July 2015 Update on US LIP systems Regulatory Scheme
Gathering industry consensus for application for change is only one part of LIPA activity. Other activities include understanding and helping revise international regulations and definitions within the International Standards Organization (ISO) and International Electrotechnical Commission (IEC), Occupational Health and Safety Administration (OSHA), the American National Standards Institute (ANSI), and the CDRH’s Board of Laser Safety.
n response to general questions we have recently received, LIPA is pleased to offer this perspective of several issues raised by the February 2015 U.S. Food and Drug Administration’s Center for Devices and Radiological Health (FDA/CDRH) Laser Illuminated Projector (LIP) Guidance.
Creating a regulatory environment that regulates laser-illuminated projector systems (LIP systems) based on scientific fact is an ongoing process for LIPA and the FDA/CDRH. LIPA has provided comments and technical proof to the FDA/CDRH recommending LIP systems be treated exactly the same as lamp-based projectors since, as a scientific fact, they represent identical risk.
Regarding the February Guidance document, several points should be taken into consideration by manufacturers, resellers, installers, and other users of laser-illuminated projectors:
1. LIPA has urged, and will continue to urge, the FDA/CDRH to revise the 2015 LIP Guidance or issue new guidance that does NOT reference the older IEC 60825-1:2007, but rather references the newer IEC 60825-2:2014 and the newly-published IEC 62471-5:2015. We believe the incorporation of key language of these new international standards will allow for consistent regulatory oversight of LIPs appropriate for the wide-spread adoption of this revolutionary technology.
2. In the meantime, it is LIPA’s belief that the February 2015 Guidance issued by the FDA does not bind the FDA or the public, in that it contains “non-binding” recommendations. LIPA believes that this means that LIPs manufacturers may, instead, choose to adhere to the underlying Code of Federal Regulations (CFR) or to the other guidance documents currently in place, namely Laser Notice 50. LIPA believes that:
a. If a company chooses not to conform to the 2015 LIP Guidance, they must still adhere to the classification policies contained in the CFR, specifically, 21 CFR § 1040.10-11, for laser products. There is also the option for a LIPs manufacturer to adhere to the provisions of Laser Notice 50, another Guidance document containing non-binding recommendations, which provides a safe harbor against FDA regulatory enforcement action.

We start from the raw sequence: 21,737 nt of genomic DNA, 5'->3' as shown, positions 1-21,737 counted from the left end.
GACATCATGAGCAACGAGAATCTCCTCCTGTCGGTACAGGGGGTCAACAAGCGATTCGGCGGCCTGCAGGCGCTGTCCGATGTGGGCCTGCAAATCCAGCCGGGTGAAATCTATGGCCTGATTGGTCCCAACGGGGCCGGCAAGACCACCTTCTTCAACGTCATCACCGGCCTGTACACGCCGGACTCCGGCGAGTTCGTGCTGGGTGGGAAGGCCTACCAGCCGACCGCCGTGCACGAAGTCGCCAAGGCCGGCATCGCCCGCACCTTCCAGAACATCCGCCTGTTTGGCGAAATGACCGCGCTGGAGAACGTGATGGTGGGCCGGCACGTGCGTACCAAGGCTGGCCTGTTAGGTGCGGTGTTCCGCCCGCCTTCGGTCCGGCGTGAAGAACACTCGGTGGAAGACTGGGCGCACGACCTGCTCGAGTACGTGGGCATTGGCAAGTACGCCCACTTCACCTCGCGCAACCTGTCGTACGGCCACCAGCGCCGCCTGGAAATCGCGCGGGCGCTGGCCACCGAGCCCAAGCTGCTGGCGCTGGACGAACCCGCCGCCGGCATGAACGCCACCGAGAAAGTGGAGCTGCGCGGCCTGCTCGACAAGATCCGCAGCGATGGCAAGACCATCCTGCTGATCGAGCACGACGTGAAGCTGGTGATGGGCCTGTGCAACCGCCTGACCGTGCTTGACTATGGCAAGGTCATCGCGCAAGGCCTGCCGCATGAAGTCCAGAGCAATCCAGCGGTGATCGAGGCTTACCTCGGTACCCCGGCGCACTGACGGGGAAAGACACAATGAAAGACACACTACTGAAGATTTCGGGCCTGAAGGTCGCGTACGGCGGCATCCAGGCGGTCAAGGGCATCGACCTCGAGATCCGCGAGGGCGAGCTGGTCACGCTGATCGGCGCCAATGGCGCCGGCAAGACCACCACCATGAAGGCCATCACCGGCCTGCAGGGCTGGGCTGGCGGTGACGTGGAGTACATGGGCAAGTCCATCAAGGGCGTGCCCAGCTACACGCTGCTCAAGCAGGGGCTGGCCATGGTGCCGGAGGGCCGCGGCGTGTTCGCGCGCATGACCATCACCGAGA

b. Conforming to the CFRs and/or the still in-force Laser Notice 50 rather than adhering to the non-binding recommendations of the 2015 LIP Guidance, allows most consumer and business LIP systems, including laser phosphor projectors, to be sold and installed with the conventional laser product markings, but without variances or special mounting requirements.
3. A point of information regarding Risk Groups: Risk Group classification is based on radiance measurements, not lumens, as the industry so often measures projectors. Please see IEC 62471-5:2015 for additional information on how to correctly assign a Risk Group.
We hope this letter explains why LIPA considers this concern unwarranted and believes that there are avenues available today which allow for the safe sale, installation and use of LIP systems.
Disclaimer: Please note that the above reflects LIPA’s opinions on how best to navigate the current regulatory framework for LIP products and should not be construed as legal advice, which you can best obtain from an attorney with appropriate knowledge of FDA rules and regulations.
As well, LIPA continues to conduct technical tests and create new and useful measurements of LIPs and share the methodologies and results with the expert bodies in order to help them understand the characterization of laser light in use for projectors.